As I think of my introduction to PrEP on this National Youth HIV and AIDS Awareness Day, I smile a little bit. My personal life was very up in the air. At the moment, my full time job was escorting. Some may read this and say “escorting isn’t a profession,” but when you’ve done as much work (i.e. perfecting the skillsets, learning protective information and procedures, creating advertising for your services, etc) to effectively and lucratively become a practicing escort, you know that idea isn’t based in fact.

But back to the point.

I had been chosen to be apart of my very first advocacy initiative, Greater than AIDS “25 under 25.” We were given platforms to use our life experiences with HIV to shed light on important issues, and be a voice for those who weren’t afforded the space. At the time, I thought I knew all there was to know about HIV. Until our group was asked about preventative measures for HIV. Everybody knew the basics, which I was pretty familiar with. One of them said “…or you could just use PrEP.” Most of us were quiet, others nodded in agreement. Trina Scott (Sex Coach, Program Officer for Greater Than AIDS Inc) looked at our confused faces around the room, giggled a bit, and said “Alright, my babies, let’s break it down.”

She explained that PrEP (Pre-Exposure Prophylaxis) is a drug developed by the makers of HIV treatment medications. She went on to say that this drug, if taken as is prescribed, could essentially prevent you from contracting HIV. I was absolutely amazed! I had no idea that there was even an idea for prevention outside of the average condom. She continued to explain that Truvada (part of an HIV treatment regimen), taken by an HIV negative person consistently [daily] has been proven to keep them HIV negative.

Honestly, I really didn’t know how I felt about it.  After learning what PrEP is, I told my friends about it and some of them were already taking it.  They told me about the stigma around being open about their use of PrEP, and how people felt like they were actually positive. I didn’t want that kind of thing to happen to me as an escort, so I initially ignored it. As a Trans and Queer person of color, I felt like I had far too much on my plate, to be threatening my own money source.

It was a good long while before I reconsidered. Speaking to one of my brothers, he showed me how vital PrEP was in my profession, how necessary it was to my health and level of risk. I had to think further than the box that stigma put me in, or the ideas that others might have of me. I had to think about me, in all aspects.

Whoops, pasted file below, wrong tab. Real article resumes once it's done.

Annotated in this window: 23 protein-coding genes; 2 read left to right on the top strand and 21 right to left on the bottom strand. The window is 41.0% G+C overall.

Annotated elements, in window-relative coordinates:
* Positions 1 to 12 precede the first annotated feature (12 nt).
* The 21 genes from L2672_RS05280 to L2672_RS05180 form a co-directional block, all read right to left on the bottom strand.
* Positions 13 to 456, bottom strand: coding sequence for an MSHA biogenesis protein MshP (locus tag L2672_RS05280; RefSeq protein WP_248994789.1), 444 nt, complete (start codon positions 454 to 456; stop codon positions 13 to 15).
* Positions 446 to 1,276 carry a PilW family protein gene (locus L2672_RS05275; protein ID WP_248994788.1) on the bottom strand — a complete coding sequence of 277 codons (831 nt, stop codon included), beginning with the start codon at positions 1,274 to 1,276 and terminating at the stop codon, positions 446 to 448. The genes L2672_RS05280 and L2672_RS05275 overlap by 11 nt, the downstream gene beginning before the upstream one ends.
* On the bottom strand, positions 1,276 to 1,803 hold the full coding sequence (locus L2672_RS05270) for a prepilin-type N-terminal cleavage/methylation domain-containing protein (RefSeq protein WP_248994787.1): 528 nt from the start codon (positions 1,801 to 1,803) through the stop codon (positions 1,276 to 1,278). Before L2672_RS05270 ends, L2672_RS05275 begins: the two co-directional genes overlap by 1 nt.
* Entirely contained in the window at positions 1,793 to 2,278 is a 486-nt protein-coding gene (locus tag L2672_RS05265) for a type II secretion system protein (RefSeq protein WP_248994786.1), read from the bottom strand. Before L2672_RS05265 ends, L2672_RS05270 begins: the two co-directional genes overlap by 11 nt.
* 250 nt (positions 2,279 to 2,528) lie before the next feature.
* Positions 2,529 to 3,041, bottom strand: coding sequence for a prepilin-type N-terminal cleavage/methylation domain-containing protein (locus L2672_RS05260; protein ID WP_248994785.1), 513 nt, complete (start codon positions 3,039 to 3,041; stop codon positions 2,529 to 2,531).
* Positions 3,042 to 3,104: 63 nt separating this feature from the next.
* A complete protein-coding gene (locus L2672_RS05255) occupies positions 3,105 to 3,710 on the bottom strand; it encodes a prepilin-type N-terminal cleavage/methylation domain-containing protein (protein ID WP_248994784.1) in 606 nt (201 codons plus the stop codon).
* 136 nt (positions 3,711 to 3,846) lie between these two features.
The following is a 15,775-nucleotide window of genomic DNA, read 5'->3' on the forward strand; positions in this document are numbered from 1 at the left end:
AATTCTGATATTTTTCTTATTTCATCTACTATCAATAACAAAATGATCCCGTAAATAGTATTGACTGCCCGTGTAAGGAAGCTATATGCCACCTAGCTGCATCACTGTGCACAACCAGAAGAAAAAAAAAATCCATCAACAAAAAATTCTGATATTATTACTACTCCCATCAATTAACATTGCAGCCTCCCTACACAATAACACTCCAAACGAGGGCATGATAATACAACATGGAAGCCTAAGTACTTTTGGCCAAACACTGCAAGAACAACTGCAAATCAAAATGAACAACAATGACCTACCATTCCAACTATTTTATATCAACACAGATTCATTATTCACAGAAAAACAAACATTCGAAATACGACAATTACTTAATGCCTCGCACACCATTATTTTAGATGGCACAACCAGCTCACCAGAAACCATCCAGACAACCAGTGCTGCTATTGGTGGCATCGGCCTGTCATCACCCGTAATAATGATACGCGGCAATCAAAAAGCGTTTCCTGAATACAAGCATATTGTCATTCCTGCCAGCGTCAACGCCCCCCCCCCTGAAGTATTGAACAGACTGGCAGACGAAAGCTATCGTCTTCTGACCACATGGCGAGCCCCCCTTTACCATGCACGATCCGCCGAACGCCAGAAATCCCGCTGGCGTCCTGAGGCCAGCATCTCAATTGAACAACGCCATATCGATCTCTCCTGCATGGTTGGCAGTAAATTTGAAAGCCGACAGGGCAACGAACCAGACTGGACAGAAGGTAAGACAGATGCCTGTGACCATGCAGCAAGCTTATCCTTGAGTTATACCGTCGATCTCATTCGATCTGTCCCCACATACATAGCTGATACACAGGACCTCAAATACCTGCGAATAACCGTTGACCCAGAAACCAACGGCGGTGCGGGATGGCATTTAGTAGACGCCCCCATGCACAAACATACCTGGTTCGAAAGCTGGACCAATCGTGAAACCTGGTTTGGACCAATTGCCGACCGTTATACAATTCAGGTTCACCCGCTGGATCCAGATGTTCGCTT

When I finally decided to take it, it was rough. I experienced some strong side effects, and almost gave up on PrEP. I pushed through, finding out when I should take the pills and what not to do while on the medication. It was such a liberating experience to have control in that aspect of my health. It was great to feel like I didn’t have to limit myself in certain ways when escorting, and it made me feel truly empowered to be taking the reins of my own destiny. I’ve been PrEPpy for over a year now, and, though stigma is still there, I still take it upon myself to talk about the benefits of taking PrEP while in the Sex Work field, and take the stigma out of both. My experiences have shaped my advocacy, bettered my understandings of health, and given me a space to help someone else. I am a proud, young, Queer,PrEPpy, Sex Work advocate. And that’s what magic looks like.

Phoebe VanCleefe is a Subject-Matter Expert, a Trans Health activist, and a Sex Work advocate. She does this work to improve the lives of the often overlooked trans community, and to create healing spaces for herself in the process.

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Information and Resources from HIVE

As PrEP training and implementation roll out across the U.S., we are wondering how the 468,000 women who may benefit from PrEP are finding out about this new HIV prevention method, what they think about it, and what barriers remain. Applause for clinics who are routinely offering PrEP to women, including trans women. And applause for women who are thinking about what PrEP might be to them.

We are on a journey, learning and growing together. Want to share your #WheresMyPrEP story? We can work with you if you prefer to be anonymous. No professional writing skills necessary. We offer a $50 stipend for each blog that we publish. Contact Caroline@HIVEonline.org.

See below for resources on PrEP.

New Study Shows PrEP is as Safe as Aspirin 

Is PrEP Right for Me? A Guide for Women 

CDC PrEP Basics

Truvada Approval History 

Beyond Compassion: Trauma Resources 

 

“PrEP can cause side effects like nausea in some people, but these generally subside over time. No serious side effects have been observed, and these side effects aren’t life threatening.” –CDC.gov

 

“PrEP allows a woman to control her own destiny by not having to rely on her partner’s behavior, his ability to take antiretroviral therapy, to have an undetectable viral load, to get tested. These benefits far outweigh the potential risks [of PrEP] for many women.” -Erika Aaron, CRNP, Drexel College of Medicine